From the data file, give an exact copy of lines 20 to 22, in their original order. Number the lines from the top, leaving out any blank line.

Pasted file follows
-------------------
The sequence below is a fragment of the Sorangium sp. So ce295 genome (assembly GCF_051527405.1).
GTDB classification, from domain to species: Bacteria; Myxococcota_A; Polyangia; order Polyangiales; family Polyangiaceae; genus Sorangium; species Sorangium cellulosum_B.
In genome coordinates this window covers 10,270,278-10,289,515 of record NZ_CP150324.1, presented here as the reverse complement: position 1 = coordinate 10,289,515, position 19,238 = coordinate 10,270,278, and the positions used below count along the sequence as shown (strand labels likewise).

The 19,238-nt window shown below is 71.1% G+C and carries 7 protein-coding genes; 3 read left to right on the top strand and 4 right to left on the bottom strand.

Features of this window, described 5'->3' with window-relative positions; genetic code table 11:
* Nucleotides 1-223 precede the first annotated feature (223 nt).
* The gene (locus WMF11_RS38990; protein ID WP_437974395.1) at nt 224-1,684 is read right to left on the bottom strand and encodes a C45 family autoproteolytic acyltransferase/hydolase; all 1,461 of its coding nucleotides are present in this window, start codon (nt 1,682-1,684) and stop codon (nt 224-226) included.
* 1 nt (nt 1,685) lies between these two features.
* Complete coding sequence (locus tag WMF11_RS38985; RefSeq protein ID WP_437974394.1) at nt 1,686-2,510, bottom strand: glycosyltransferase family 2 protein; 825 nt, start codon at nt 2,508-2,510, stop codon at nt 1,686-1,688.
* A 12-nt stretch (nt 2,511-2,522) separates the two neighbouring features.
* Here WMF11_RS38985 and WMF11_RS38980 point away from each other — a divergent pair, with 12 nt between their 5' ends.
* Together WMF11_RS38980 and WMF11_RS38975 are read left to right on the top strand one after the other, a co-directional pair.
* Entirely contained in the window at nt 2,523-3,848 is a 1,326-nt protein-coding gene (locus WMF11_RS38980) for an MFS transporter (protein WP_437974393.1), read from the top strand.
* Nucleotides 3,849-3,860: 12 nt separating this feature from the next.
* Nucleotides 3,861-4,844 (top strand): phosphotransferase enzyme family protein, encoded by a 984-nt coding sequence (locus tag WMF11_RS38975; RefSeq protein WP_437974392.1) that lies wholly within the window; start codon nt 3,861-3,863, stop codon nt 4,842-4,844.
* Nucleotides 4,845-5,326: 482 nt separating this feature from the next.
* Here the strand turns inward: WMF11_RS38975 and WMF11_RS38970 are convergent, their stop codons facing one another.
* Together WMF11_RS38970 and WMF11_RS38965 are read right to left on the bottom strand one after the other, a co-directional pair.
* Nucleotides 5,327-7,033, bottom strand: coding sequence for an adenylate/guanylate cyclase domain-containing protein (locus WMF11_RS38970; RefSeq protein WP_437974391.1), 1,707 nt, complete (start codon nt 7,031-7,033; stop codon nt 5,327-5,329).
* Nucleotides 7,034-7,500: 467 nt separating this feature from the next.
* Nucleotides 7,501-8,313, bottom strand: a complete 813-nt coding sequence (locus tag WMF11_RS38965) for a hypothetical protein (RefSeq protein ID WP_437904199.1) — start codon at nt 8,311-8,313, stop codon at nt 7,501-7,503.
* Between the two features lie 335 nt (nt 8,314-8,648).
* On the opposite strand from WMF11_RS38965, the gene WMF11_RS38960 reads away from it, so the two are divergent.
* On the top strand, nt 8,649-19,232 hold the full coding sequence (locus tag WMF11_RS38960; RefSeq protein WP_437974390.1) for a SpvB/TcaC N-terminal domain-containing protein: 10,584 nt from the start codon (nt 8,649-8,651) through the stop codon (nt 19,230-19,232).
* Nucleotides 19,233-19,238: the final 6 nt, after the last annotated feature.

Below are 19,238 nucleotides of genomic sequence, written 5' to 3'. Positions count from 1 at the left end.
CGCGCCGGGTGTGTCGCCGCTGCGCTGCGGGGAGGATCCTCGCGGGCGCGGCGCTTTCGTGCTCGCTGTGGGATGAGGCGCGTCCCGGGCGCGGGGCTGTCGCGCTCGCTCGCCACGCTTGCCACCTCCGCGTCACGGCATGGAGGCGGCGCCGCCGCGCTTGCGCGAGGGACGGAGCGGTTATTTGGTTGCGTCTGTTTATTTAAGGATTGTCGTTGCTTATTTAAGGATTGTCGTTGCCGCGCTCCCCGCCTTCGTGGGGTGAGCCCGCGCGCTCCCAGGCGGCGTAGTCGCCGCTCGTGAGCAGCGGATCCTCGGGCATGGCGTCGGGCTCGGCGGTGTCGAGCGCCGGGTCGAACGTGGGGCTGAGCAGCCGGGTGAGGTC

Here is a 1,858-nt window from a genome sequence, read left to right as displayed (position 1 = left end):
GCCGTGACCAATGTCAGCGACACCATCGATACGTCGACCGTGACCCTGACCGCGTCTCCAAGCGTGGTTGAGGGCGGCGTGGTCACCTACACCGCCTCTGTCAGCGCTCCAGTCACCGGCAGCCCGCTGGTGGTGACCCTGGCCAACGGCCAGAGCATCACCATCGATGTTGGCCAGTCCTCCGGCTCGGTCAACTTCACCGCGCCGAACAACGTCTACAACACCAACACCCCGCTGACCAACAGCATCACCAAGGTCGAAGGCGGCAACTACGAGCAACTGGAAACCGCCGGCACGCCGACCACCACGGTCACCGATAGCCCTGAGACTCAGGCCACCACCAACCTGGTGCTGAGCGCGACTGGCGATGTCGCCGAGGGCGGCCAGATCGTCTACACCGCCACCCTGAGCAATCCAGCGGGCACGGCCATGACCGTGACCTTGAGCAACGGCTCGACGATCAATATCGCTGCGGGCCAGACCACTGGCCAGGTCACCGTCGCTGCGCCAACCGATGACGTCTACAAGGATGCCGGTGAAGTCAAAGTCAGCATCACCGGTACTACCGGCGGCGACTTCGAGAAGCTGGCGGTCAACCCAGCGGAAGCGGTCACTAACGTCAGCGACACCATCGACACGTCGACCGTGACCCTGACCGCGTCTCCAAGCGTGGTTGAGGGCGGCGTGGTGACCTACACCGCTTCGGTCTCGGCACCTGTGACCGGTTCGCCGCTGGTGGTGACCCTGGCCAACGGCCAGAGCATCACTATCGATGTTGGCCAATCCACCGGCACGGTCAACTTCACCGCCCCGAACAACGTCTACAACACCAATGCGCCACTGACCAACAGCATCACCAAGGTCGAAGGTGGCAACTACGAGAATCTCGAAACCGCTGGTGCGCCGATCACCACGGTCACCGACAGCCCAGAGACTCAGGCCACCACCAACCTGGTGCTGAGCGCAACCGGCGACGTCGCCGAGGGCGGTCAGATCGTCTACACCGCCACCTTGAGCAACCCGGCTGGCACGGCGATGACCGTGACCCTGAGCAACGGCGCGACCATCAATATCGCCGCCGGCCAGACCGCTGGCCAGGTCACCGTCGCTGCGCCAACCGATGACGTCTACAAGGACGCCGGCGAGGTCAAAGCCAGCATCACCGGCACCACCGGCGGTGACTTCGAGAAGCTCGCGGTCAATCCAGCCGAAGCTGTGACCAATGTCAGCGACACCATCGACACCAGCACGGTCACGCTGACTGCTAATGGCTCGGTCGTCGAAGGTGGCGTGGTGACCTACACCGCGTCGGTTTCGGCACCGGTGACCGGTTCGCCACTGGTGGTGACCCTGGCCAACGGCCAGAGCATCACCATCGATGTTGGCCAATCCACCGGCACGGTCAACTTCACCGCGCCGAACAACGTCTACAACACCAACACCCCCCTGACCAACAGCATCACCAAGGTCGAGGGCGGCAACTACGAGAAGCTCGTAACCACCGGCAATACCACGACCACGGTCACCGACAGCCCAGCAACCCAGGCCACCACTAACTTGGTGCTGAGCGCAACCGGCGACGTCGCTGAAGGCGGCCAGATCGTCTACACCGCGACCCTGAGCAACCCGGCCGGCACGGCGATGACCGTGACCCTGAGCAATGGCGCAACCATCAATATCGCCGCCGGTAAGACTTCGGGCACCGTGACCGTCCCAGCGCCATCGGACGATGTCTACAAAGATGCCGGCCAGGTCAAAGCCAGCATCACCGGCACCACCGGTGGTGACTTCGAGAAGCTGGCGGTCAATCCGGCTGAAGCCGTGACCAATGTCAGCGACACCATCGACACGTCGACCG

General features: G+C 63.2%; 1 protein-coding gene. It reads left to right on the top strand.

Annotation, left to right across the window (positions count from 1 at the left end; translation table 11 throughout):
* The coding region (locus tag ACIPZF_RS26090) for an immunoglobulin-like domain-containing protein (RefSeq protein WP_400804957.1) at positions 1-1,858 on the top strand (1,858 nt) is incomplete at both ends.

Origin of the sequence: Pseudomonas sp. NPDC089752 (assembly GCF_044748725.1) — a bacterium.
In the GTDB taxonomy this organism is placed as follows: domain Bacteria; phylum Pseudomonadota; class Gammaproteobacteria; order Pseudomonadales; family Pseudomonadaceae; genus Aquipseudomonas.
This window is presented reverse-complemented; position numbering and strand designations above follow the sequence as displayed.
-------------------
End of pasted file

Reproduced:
* Nucleotides 7,034-7,500: 467 nt separating this feature from the next.
* Nucleotides 7,501-8,313, bottom strand: a complete 813-nt coding sequence (locus tag WMF11_RS38965) for a hypothetical protein (RefSeq protein ID WP_437904199.1) — start codon at nt 8,311-8,313, stop codon at nt 7,501-7,503.
* Between the two features lie 335 nt (nt 8,314-8,648).